Help to Buy and the death of Keynesianism
Guest post by Alex Marsh.
When I first studied macroeconomics the Stagflation era of the 1970s and the death of Keynesianism were still being quite hotly debated. They were still contemporary events. Well, they were contemporary events in the way that the election of Tony Blair is a contemporary event for us today – it seems like just yesterday for the lecturers but has almost no significance for the students because they were far too young at the time.
At an empirical level the death of Keynesianism was intimately associated with the breakdown of the Phillips curve. The trade-off between inflation and unemployment had been at the heart of macroeconomic management. The death of Keynesianism was hastened at a theoretical level by the Lucas critique and the rise of rational expectations.
But the death of Keynesianism was also tied up with the argument that the nature of the macroeconomy is such that government attempts to fine-tune demand were inevitably doomed. Active policy has its effects only with a significant lag – 12 or 18 months. Governments were succumbing to the temptation to ‘fine-tune’ before they’d let previous changes work their way through the system. As a consequence the economy was forever under- or overshooting. Volatility was greater than it would have been if governments had resisted fiddling around. This is a practical argument, but it is also an ontological argument. It is about the very nature of the economy.
This old argument came to mind when we saw yesterday that asking prices for housing in London had increased by 10% over the last month, according to Rightmove. That follows a sharp upturn in prices in the previous month. The London average now stands at a truly eye-watering £544,232.
Prices in some, but not all, of the other regions of England are beginning to turn upwards. And we know that activity levels in the construction industry are increasing fast, even if from a low base. There are already concerns about hitting capacity constraints, one consequence of the destruction of industrial capacity over the prolonged slump.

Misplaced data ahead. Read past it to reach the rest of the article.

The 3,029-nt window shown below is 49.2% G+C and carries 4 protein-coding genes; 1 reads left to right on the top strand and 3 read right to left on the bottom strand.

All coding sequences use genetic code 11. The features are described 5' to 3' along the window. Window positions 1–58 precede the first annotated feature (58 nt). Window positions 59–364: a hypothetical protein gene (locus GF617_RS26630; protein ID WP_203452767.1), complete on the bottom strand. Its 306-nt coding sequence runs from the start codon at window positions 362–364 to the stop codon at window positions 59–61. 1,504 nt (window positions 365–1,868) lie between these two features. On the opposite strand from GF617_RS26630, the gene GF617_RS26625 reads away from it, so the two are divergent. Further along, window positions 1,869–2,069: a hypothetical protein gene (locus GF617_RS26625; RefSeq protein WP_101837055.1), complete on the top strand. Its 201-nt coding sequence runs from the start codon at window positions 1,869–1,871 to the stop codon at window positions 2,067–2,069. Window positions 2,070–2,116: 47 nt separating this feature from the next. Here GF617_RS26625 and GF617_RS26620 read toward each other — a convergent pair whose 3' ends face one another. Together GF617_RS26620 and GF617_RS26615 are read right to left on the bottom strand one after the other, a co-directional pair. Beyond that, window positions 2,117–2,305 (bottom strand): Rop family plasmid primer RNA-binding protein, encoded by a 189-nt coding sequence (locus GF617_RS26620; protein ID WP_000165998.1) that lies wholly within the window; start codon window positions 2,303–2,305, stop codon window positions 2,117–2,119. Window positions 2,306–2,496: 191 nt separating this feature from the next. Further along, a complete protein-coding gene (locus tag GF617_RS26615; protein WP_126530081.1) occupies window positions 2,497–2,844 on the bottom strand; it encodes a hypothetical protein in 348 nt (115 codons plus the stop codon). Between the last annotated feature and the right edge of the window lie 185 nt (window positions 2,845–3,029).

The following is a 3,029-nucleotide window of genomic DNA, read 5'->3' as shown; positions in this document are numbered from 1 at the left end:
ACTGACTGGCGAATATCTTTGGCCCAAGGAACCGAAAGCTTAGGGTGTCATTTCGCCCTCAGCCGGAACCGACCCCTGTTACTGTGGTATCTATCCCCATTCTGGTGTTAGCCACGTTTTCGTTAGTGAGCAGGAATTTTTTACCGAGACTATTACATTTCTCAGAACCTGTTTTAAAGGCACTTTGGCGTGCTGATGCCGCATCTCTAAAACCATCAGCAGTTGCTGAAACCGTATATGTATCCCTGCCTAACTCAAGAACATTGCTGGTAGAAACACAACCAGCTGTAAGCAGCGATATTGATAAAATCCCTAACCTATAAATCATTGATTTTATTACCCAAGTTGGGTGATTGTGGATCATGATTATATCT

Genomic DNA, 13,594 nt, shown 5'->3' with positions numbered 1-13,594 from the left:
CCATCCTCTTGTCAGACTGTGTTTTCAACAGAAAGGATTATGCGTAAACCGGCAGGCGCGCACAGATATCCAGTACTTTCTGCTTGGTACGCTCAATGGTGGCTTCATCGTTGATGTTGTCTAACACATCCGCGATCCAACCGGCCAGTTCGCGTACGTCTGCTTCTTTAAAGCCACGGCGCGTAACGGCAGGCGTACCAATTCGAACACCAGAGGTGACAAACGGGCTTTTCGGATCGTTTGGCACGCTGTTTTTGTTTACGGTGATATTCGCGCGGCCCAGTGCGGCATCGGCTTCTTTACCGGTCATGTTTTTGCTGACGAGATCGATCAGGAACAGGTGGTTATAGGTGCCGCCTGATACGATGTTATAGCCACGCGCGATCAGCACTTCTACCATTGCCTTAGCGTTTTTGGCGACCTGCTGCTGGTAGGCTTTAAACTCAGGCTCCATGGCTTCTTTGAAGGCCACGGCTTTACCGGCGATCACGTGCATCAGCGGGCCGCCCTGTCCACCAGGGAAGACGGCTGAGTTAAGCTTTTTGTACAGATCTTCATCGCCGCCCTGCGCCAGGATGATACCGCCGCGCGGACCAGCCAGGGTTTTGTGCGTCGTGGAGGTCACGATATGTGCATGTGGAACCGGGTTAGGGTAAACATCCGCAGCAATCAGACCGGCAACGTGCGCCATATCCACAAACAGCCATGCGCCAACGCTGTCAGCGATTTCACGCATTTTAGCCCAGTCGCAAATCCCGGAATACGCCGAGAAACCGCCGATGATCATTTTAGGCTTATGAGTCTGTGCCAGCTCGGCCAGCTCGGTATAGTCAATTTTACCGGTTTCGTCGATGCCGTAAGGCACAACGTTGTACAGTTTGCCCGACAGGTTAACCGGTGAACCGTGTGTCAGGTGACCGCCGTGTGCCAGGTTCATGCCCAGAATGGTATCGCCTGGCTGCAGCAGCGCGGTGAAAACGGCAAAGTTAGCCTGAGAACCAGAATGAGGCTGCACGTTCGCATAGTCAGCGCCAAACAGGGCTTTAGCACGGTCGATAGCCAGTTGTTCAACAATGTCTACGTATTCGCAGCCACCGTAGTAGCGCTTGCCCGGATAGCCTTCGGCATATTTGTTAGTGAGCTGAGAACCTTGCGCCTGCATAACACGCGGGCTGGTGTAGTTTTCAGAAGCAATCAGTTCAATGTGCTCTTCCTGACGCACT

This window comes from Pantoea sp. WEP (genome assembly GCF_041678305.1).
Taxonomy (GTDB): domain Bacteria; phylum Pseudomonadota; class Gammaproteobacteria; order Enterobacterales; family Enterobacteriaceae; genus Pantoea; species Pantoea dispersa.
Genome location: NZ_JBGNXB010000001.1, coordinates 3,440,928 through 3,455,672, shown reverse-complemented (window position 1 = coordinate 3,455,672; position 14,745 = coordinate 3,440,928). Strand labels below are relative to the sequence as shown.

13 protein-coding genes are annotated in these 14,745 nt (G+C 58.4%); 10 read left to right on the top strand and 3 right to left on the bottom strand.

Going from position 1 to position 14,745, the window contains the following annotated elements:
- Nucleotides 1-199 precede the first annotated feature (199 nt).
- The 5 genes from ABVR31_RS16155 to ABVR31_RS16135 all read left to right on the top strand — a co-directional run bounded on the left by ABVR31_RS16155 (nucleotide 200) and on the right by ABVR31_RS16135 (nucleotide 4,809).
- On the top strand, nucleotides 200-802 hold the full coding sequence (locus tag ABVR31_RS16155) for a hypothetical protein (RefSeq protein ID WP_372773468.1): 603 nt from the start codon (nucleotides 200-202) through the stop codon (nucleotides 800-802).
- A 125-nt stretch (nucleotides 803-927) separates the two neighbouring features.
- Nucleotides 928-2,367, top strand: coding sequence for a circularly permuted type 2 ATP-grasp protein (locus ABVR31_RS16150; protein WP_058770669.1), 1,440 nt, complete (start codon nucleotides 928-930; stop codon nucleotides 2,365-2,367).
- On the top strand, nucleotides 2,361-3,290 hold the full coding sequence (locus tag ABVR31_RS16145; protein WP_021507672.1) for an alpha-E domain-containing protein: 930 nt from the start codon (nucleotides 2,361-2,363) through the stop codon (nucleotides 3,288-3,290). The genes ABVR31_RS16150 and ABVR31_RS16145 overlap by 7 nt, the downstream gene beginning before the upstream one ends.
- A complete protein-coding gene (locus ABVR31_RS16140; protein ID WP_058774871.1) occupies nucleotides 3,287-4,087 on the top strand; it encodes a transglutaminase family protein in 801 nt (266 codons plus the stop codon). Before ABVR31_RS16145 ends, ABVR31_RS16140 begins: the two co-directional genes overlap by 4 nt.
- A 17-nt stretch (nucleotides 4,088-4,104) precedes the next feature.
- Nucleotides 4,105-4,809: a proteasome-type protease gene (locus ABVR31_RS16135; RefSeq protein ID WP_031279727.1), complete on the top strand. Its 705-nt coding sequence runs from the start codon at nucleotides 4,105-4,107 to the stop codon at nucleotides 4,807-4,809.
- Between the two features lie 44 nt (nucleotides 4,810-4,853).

So, on any sensible reading, it would appear there is momentum building behind a housing market recovery. And it is unlikely that the factors driving demand have yet fully worked themselves out.
And these worrying signs that a boom is developing, at least in the South East, are evident even before we take account of the fact that we are only a couple of weeks in to the Help to Buy 2 regime.
One of the puzzles about the way Coalition politicians have discussed the housing market is their almost exclusive focus on current indicators. This has allowed them, up until now at least, to say that there is no suggestion the market is booming. That, of course, is the wrong way to look at the issue. A better perspective would be to consider the market longitudinally and ask whether it looks like economic drivers are already working to deliver a market recovery, without the need for further stimulus.
This narrow perspective allows the Coalition to press on with Help to Buy 2, even when we are seeing parts of the market clearly overheating.
It already seems likely that Help to Buy 2 will prove to be a profound policy error. It’s shaping up to be a future case study for the textbooks.